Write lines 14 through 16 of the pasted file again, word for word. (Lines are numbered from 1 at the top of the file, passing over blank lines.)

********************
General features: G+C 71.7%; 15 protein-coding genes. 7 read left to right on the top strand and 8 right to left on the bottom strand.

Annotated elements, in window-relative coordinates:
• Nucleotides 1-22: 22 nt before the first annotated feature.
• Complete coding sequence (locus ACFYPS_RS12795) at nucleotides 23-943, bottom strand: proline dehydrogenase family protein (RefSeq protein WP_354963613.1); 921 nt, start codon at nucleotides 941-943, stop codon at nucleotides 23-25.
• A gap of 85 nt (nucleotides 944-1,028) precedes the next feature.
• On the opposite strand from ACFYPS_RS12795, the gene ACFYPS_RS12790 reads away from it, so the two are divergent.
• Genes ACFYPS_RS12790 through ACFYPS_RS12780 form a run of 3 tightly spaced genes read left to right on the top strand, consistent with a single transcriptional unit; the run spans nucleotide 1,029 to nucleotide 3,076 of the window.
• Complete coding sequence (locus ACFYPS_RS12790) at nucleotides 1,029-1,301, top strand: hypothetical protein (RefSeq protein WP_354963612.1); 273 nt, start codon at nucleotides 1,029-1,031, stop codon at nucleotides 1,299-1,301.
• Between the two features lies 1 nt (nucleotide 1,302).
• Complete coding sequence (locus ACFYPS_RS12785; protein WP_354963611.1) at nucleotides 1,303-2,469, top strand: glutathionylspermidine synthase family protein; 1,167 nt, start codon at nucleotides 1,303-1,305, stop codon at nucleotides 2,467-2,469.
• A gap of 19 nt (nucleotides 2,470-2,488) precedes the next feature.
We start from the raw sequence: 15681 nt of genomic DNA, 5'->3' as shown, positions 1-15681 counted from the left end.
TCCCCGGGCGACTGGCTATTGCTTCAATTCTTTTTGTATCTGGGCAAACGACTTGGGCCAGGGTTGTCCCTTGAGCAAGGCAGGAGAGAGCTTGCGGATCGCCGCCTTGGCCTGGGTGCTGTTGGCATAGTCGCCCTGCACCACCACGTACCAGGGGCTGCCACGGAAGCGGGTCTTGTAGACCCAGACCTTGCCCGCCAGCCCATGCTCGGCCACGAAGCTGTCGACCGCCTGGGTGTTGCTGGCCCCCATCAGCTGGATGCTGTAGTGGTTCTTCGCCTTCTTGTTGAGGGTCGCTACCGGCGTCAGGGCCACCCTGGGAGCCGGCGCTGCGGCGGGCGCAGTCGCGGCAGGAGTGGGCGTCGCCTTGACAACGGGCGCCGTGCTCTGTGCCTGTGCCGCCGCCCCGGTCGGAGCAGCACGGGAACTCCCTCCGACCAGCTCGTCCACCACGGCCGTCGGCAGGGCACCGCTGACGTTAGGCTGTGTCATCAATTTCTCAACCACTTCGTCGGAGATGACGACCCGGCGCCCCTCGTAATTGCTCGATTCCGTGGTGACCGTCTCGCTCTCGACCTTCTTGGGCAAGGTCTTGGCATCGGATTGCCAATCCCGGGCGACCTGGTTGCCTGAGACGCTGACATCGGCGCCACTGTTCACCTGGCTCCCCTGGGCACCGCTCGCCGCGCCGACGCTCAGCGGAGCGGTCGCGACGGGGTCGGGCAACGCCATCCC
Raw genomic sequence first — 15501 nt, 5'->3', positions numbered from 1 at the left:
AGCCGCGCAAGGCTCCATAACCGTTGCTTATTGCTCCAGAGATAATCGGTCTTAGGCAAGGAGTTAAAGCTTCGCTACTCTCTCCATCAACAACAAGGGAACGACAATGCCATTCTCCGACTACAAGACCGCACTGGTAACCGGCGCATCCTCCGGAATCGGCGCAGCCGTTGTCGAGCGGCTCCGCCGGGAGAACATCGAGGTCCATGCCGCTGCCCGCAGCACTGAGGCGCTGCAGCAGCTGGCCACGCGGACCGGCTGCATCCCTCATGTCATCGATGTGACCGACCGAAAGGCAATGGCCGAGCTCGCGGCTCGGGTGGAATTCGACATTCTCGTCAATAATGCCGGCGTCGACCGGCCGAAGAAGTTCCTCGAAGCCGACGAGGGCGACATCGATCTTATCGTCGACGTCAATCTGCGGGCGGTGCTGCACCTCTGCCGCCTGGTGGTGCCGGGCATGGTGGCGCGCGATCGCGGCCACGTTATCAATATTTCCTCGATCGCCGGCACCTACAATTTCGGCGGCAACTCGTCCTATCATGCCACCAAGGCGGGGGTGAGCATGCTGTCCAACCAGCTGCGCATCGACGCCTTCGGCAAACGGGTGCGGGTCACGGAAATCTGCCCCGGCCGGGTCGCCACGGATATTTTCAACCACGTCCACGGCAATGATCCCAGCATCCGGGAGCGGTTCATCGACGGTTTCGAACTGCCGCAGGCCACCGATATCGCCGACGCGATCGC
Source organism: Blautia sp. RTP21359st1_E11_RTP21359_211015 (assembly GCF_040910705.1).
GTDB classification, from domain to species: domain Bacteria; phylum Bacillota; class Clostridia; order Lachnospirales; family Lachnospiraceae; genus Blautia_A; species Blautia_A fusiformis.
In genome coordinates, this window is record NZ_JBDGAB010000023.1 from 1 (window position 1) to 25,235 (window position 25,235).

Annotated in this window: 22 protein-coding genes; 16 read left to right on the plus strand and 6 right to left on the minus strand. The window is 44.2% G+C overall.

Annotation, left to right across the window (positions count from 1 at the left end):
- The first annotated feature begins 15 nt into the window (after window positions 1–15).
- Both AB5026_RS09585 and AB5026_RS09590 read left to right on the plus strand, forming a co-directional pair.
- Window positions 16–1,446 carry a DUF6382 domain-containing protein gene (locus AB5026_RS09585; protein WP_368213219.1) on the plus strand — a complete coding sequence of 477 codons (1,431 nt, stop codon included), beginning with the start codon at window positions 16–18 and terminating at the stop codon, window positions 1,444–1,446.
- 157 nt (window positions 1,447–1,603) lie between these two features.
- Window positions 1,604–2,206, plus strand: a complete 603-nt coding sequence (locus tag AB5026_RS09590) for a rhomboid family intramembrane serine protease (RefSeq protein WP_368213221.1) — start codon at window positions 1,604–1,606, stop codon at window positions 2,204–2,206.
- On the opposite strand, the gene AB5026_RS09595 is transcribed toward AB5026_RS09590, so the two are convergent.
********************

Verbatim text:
Raw genomic sequence first — 15501 nt, 5'->3', positions numbered from 1 at the left:
AGCCGCGCAAGGCTCCATAACCGTTGCTTATTGCTCCAGAGATAATCGGTCTTAGGCAAGGAGTTAAAGCTTCGCTACTCTCTCCATCAACAACAAGGGAACGACAATGCCATTCTCCGACTACAAGACCGCACTGGTAACCGGCGCATCCTCCGGAATCGGCGCAGCCGTTGTCGAGCGGCTCCGCCGGGAGAACATCGAGGTCCATGCCGCTGCCCGCAGCACTGAGGCGCTGCAGCAGCTGGCCACGCGGACCGGCTGCATCCCTCATGTCATCGATGTGACCGACCGAAAGGCAATGGCCGAGCTCGCGGCTCGGGTGGAATTCGACATTCTCGTCAATAATGCCGGCGTCGACCGGCCGAAGAAGTTCCTCGAAGCCGACGAGGGCGACATCGATCTTATCGTCGACGTCAATCTGCGGGCGGTGCTGCACCTCTGCCGCCTGGTGGTGCCGGGCATGGTGGCGCGCGATCGCGGCCACGTTATCAATATTTCCTCGATCGCCGGCACCTACAATTTCGGCGGCAACTCGTCCTATCATGCCACCAAGGCGGGGGTGAGCATGCTGTCCAACCAGCTGCGCATCGACGCCTTCGGCAAACGGGTGCGGGTCACGGAAATCTGCCCCGGCCGGGTCGCCACGGATATTTTCAACCACGTCCACGGCAATGATCCCAGCATCCGGGAGCGGTTCATCGACGGTTTCGAACTGCCGCAGGCCACCGATATCGCCGACGCGATCGC
Source organism: Blautia sp. RTP21359st1_E11_RTP21359_211015 (assembly GCF_040910705.1).